YAFI Online Programming // Disease State Management and Drug Therapy
Changing Perspectives on Contraceptives
The Pharmacist's Guide to Prescribing and Counseling on Birth Control
After participating in this activity, pharmacists will be able to:
- Discuss methods of birth control, including hormonal contraceptives
- Identify appropriate options for contraception based on patient characteristics
- Distinguish each FDA-approved contraceptive product by the symptoms they address and side effects they may produce
- Maximize the pharmacist's role in identifying birth control misuse, prescribing appropriate hormonal contraceptives, and counseling patients accordingly
After participating in this activity, pharmacy technicians will be able to:
- Discuss the basic facts about hormonal birth control
- Acquire reputable sources for patients who have questions about birth control
- Recognize over-the-counter and prescription drugs that may affect birth control effectiveness
- Infer when to refer patients to the pharmacist for recommendations
Release Date: December 15, 2018
Expiration Date: December 14, 2021
$7 for pharmacists
$4 for pharmacy technicians
18YC87-YXZ84 Pharmacy Technician
2.0 hours of CE
About 28% of women of reproductive age do not have reasonable access to prescription contraceptives. Seven states and the District of Columbia currently allow pharmacists to prescribe contraceptives to women; this number is growing. Combined hormonal contraceptives (CHC) are available in many forms. Progestin-only pills are also available for women with medical conditions excluding them from CHC use or unable to tolerate estrogens. Pharmacists can make recommendations based on patients' needs and experiences and prescribe where state law allows. Additional contraceptive options are available over-thecounter. Pharmacy teams are positioned to recognize women who would benefit from referral to another healthcare provider for longer-acting alternatives, and those needing over-the-counter or emergency contraceptives. Hormonal contraceptives rely heavily on adherence; missed doses can lead to birth control failure, resulting in unintended or mistimed pregnancy. Pharmacists should be able to counsel women on what to do in the event of a missed dose and recommend emergency contraceptives in the event of contraceptive failure. With proper education and training, pharmacy teams will be comfortable with prescribing hormonal contraceptives from the pharmacy where allowable.
|The University of Connecticut School of Pharmacy is accredited by the Accreditation Council for Pharmacy Education as a provider of continuing pharmacy education.|
Pharmacists and pharmacy technicians are eligible to participate in this application-based activity and will receive up to 0.2 CEU (2 contact hours) for completing the activity, passing the quiz with a grade of 70% or better, and completing an online evaluation. Statements of credit are available via the CPE Monitor on- line system and your participation will be recorded with CPE Monitor within 72 hours of submission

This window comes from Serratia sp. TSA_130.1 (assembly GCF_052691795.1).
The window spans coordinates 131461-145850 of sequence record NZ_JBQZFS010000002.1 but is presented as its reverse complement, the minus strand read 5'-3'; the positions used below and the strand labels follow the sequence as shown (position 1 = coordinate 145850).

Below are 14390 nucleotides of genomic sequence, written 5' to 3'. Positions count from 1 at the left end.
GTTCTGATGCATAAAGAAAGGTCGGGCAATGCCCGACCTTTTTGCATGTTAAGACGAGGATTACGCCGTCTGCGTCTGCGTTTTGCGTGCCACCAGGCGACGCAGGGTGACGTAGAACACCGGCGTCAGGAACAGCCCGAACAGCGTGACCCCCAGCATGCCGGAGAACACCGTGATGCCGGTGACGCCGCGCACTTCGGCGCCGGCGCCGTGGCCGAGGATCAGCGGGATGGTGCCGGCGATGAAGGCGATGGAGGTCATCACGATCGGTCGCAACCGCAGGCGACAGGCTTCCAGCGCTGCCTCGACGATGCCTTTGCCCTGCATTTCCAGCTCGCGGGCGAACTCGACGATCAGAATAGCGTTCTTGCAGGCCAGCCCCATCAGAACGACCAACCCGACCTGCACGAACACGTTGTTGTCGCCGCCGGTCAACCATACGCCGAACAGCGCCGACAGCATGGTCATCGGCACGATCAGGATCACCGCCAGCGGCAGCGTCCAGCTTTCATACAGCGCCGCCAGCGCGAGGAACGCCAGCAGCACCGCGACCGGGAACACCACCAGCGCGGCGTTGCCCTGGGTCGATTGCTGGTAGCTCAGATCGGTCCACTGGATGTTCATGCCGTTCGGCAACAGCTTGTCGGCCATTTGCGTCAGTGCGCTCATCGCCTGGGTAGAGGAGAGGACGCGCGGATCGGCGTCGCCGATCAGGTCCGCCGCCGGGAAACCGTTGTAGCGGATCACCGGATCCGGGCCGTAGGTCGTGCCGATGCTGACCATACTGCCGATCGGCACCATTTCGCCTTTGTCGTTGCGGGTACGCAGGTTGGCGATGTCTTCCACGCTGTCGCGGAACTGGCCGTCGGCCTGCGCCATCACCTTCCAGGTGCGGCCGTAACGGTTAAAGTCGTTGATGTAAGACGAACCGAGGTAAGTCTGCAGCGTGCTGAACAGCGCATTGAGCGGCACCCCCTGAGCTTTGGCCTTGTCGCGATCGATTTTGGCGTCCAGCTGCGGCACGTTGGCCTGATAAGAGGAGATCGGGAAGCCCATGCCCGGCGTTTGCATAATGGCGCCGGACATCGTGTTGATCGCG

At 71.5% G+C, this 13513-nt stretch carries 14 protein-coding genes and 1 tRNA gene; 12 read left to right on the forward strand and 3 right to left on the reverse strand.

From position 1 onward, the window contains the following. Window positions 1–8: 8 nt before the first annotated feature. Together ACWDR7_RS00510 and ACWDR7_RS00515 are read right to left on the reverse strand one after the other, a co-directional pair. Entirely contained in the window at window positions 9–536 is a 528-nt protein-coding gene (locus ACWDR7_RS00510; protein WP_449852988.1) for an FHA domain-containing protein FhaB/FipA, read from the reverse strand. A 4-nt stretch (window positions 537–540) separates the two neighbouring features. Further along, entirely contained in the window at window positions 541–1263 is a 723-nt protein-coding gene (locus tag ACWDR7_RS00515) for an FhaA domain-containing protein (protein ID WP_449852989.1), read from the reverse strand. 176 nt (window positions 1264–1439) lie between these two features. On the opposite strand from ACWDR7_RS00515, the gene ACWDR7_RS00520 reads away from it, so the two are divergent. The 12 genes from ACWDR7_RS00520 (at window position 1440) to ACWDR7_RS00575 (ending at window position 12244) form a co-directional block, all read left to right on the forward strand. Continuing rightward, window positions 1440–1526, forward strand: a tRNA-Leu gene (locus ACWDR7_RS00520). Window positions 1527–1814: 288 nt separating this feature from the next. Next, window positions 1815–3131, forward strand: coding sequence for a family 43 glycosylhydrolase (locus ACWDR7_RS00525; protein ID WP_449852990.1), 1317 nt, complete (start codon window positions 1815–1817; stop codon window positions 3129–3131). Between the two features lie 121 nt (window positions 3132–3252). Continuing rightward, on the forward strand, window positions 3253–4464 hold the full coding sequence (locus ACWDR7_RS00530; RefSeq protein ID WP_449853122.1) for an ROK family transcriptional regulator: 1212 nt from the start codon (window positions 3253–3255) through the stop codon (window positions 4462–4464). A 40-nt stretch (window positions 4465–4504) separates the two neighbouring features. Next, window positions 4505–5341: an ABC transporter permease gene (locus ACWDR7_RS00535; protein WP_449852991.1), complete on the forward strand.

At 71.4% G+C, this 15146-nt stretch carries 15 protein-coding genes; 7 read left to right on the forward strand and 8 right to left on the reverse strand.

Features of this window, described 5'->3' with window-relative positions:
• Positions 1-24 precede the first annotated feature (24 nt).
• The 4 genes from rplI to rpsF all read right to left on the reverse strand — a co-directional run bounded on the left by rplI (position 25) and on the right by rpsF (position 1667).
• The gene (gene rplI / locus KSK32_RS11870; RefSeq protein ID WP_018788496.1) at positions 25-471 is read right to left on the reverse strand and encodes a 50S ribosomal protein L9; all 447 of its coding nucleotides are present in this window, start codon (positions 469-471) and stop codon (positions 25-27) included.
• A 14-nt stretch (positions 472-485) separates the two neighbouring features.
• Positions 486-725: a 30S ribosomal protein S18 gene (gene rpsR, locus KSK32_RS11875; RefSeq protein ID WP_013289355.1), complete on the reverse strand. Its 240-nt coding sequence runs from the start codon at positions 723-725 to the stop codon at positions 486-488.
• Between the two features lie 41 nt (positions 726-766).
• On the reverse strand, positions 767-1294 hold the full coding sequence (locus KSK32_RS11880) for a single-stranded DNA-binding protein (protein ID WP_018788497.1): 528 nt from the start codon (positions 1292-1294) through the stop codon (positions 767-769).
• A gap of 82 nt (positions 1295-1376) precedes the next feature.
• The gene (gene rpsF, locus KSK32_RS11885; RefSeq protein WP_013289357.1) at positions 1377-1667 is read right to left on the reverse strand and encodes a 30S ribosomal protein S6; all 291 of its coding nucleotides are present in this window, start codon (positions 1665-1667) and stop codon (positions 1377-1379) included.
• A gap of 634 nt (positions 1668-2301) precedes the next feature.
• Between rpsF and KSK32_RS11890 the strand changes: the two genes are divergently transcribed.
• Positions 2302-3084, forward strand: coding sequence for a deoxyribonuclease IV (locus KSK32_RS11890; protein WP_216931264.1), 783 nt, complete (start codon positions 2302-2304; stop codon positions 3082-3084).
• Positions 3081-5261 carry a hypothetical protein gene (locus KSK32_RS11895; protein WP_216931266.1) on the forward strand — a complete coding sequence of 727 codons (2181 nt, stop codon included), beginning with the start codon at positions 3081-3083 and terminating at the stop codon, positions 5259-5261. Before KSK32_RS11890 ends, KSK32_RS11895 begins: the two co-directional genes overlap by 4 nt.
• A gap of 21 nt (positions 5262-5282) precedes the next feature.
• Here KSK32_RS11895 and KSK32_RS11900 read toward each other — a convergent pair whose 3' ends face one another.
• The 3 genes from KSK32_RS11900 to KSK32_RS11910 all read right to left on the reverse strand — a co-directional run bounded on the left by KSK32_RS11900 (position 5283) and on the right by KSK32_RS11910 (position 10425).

Grant funding: None
Cost: $7 for pharmacists, $4 for pharmacy technicians
Initial Release Date: December 15, 2018
Expiration Date: December 14, 2021
To obtain CPE credit, visit the UConn Online CE Center
Use your NABP E-profile ID and the session code 18YC87-TAB62 for pharmacists or 18YC87-YXZ84 for pharmacy technicians to access the online quiz and evaluation.
First- time users must pre-register in the Online CE Center. Test results will be displayed immediately and your participation will be recorded with CPE Mon- itor within 72 hours of completing the requirements.
For questions concerning the online CPE activities, email firstname.lastname@example.org
Kelsey Giara, Pharm.D, is a community pharmacist at CVS and freelance medical writer based in Pelham, New Hampshire.
Dr. Giara has no actual or potential conflicts of interest associated with this article.
Disclosure of Discussions of Off-label and Investigational Drug Use
This activity may contain discussion of off label/unapproved use of drugs. The content and views presented in this educational program are those of the faculty and do not necessarily represent those of the University of Connecticut School of Pharmacy. Please refer to the official prescribing information for each product for discussion of approved indications, contraindications, and warnings.
More than 67 million women of reproductive age live in the United States (U.S.). Of those women, 19 million lack reasonable access to a public clinic with the ability to provide prescription contraceptives.1 The Centers for Disease Control and Prevention (CDC) reports that hormonal methods requiring a prescription (pill, patch, ring, and injection) prevent pregnancy more effectively than those available over-the-counter (male/female condom, spermicide) and methods such as withdrawal or fertility-awareness.2 Access to effective birth control prevents unintended and mistimed births. Between 1991 and 2015, the teen birth rate dropped 64%, saving the U.S. $4.4 billion. If all women of reproductive age had access to effective methods of contraception to avoid unplanned pregnancy and childbearing, the U.S. could save an estimated additional $1.9 billion per year.1